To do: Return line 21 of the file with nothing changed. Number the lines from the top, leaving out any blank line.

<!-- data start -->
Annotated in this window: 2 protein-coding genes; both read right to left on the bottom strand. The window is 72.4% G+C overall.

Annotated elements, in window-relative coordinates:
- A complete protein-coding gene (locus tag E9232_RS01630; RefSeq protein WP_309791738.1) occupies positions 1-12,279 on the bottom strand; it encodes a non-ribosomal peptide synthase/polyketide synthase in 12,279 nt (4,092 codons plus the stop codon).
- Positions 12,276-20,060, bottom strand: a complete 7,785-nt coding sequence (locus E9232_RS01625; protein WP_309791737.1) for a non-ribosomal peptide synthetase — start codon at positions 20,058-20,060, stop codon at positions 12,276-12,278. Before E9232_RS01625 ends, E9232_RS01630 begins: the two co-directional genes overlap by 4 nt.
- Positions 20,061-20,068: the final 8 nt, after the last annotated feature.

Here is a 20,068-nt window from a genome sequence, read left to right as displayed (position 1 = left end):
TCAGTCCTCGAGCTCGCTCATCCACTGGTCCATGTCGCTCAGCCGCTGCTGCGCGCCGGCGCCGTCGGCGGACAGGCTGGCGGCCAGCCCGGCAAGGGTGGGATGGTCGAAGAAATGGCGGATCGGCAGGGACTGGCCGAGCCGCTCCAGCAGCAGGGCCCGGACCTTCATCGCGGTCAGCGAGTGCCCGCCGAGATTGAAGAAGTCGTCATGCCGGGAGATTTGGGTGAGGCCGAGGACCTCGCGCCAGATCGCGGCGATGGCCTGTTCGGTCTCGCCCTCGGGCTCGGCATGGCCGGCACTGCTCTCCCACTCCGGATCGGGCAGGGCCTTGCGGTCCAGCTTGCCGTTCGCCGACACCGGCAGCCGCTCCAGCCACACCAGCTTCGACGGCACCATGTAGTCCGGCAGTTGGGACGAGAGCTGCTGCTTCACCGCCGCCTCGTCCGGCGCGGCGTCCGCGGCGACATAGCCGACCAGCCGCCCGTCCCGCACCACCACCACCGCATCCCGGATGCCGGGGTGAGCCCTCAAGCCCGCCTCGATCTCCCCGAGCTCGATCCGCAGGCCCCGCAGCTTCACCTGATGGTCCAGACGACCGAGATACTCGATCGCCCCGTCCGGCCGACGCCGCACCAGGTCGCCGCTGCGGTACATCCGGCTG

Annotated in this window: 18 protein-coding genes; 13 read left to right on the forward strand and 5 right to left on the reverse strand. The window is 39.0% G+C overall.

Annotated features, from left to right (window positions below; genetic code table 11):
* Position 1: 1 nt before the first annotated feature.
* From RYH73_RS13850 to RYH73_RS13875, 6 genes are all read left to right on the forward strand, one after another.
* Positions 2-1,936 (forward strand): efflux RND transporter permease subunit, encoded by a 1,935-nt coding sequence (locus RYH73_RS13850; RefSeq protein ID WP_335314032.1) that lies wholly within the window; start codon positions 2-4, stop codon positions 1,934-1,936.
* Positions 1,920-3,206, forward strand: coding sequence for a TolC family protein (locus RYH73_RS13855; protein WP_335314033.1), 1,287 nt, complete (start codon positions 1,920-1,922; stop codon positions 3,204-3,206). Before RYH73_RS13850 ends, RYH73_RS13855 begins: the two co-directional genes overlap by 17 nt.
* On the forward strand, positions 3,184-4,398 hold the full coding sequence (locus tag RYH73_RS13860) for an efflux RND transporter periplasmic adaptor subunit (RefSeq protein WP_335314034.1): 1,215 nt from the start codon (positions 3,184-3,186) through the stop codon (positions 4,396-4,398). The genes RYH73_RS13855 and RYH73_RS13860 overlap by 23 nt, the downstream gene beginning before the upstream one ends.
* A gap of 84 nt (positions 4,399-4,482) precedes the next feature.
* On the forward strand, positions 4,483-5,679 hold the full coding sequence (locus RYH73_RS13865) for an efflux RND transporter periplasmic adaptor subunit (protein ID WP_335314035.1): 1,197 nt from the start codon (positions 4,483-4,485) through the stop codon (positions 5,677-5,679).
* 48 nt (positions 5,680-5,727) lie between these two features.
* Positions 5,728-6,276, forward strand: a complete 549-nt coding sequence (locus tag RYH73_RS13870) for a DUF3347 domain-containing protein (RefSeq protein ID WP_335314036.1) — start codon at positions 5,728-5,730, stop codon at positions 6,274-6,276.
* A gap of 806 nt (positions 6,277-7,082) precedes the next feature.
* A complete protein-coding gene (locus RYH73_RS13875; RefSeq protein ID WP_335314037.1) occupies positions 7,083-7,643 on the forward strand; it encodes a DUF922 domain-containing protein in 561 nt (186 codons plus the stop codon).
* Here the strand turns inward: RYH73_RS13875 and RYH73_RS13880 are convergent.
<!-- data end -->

* Here the strand turns inward: RYH73_RS13875 and RYH73_RS13880 are convergent.